The polyolefin used in this invention preferably contains less low-molecular weight products. Described specifically, the content of low-molecular weight products extracted in n pentane under reflux at a boiling point of n-pentane is preferably lower than 1.0 wt. %. When the content of the low-molecular weight products exceeds 1.0 wt. %, they adversely affect on the tackiness of the resultant pressure sensitive adhesive composition as temperature changes and time goes on, and its adhesive strength is hence lowered.

The proportion of the polyolefin falls within a range of 25-200 parts by weight per 100 parts by weight of the block copolymer. Any proportions of the polyolefin lower than 25 parts by weight make it difficult to stably provide good unwinding ability. To the contrary, any proportions exceeding 200 parts by weight lose the resulting pressure sensitive adhesive composition tackiness. The proportion of the polyolefin is preferably within a range of 30-180 parts by weight, more preferably 30-150 parts by weight.

The polyethyleneimine in which a higher alkyl group has been introduced is an optionally adding component which may be contained as necessary. As examples of this component, those having an average molecular weight of 1,000-20,000 are preferred. The higher alkyl group is preferably contained in a proportion of 0.5-1.0 equivalent to the imine group, with 0.7-1.0 equivalent being more preferred. In general, the higher alkyl group is preferably that having 12 or more carbon atoms, with an octadecyl group being particularly preferred. The introduction of the higher alkyl group into the polyethyleneimine is carried out, for example, by adding an excess amount of higher alkyl isocyanate to polyethyleneimine to conduct addition reaction.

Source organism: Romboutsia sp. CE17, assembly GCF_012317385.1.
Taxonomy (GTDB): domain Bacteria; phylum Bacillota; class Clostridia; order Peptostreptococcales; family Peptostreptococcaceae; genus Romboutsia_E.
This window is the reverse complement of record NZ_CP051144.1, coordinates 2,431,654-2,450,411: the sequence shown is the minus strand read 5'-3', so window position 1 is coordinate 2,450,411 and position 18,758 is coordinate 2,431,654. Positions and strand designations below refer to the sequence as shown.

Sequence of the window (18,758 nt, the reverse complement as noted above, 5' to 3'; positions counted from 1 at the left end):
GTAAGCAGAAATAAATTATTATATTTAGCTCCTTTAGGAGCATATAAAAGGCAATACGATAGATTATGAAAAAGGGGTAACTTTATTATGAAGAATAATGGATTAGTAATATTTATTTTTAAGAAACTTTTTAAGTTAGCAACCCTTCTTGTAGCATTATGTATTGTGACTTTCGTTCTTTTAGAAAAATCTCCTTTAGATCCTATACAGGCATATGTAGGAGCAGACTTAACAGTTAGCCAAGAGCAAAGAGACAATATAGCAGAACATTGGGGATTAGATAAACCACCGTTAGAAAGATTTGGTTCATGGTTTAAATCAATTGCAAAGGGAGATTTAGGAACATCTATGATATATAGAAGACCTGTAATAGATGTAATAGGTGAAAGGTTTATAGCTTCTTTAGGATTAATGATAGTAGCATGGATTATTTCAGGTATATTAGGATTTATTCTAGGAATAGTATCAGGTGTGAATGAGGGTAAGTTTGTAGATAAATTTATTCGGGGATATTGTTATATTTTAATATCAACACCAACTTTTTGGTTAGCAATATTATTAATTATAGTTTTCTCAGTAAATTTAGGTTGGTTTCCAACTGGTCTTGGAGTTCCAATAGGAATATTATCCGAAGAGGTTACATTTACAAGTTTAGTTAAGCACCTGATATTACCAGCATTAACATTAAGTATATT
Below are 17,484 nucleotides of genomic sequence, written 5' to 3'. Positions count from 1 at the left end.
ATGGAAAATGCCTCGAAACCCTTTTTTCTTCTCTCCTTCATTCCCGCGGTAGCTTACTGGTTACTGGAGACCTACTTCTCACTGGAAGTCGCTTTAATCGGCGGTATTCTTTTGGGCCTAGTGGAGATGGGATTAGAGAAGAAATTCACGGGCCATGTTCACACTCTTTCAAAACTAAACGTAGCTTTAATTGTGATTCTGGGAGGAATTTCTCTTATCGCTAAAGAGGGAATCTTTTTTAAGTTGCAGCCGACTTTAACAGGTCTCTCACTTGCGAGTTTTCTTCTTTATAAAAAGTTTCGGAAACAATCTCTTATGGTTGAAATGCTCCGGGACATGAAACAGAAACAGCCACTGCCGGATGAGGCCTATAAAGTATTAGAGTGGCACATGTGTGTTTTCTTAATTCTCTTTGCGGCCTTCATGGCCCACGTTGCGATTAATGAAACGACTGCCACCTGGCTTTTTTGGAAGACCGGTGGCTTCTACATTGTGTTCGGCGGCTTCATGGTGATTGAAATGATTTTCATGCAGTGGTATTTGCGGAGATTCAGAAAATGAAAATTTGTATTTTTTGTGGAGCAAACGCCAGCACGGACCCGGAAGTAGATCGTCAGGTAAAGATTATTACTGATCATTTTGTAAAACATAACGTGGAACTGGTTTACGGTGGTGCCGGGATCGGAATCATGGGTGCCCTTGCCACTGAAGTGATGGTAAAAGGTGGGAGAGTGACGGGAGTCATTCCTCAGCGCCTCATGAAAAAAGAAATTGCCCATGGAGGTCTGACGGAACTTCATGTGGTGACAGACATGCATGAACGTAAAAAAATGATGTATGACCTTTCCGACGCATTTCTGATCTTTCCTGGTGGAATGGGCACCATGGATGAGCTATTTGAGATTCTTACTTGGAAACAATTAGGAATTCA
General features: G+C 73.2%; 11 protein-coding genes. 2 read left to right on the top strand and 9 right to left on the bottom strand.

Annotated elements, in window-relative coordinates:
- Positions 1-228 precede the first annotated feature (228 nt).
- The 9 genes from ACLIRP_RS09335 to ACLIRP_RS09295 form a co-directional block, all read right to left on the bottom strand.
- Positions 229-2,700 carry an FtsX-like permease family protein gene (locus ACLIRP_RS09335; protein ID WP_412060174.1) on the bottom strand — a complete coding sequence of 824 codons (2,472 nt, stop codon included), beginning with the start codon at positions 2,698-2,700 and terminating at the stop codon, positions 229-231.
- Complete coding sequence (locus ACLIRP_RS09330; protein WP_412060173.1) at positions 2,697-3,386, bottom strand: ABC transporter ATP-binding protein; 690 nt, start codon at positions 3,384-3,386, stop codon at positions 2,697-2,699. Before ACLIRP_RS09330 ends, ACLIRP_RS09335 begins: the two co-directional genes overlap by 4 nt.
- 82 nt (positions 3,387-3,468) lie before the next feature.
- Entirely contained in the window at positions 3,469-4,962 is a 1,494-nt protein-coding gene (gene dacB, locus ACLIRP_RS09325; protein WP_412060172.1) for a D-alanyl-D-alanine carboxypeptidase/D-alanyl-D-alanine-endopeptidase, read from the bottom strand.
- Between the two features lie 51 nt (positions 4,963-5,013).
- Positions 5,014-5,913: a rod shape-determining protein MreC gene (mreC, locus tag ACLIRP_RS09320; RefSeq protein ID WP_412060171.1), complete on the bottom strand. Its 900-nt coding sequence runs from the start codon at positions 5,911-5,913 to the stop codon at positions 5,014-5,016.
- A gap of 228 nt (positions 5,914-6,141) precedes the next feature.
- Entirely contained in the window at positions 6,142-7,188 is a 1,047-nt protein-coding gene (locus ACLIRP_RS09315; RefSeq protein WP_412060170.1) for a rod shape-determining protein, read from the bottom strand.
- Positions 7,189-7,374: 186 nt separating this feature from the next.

The proportion of the higher alkyl-introduced polyethyleneimine is generally within a range of 0.01-5 parts by weight per 100 parts by weight of the block copolymer. Any proportions of the polyethyleneimine lower than 0.01 part by weight have little improving effect to suppress a rise in tackiness with time. When the proportion exceeds 5 parts by weight to the contrary, the polyethyleneimine greatly bleeds out on the surface of the pressure sensitive adhesive layer, so that its adherend is stained. The proportion of the higher alkyl-introduced polyethyleneimine is preferably within a range of 0.1-3 parts by weight, more preferably 0.5-2 parts by weight.

A liquid rubber may be incorporated in the pressure sensitive adhesive composition according to this invention as necessary. As exemplary liquid rubbers, may be mentioned polybutene, polyisobutylene and (liquid) polyisoprene. Preference is given to those having a weight average molecular weight of about 500-50,000. Liquid rubbers having no functional groups in their molecules are preferred. Any liquid rubbers having a double bond are not preferred because the resulting pressure sensitive adhesive composition is deteriorated in heat resistance.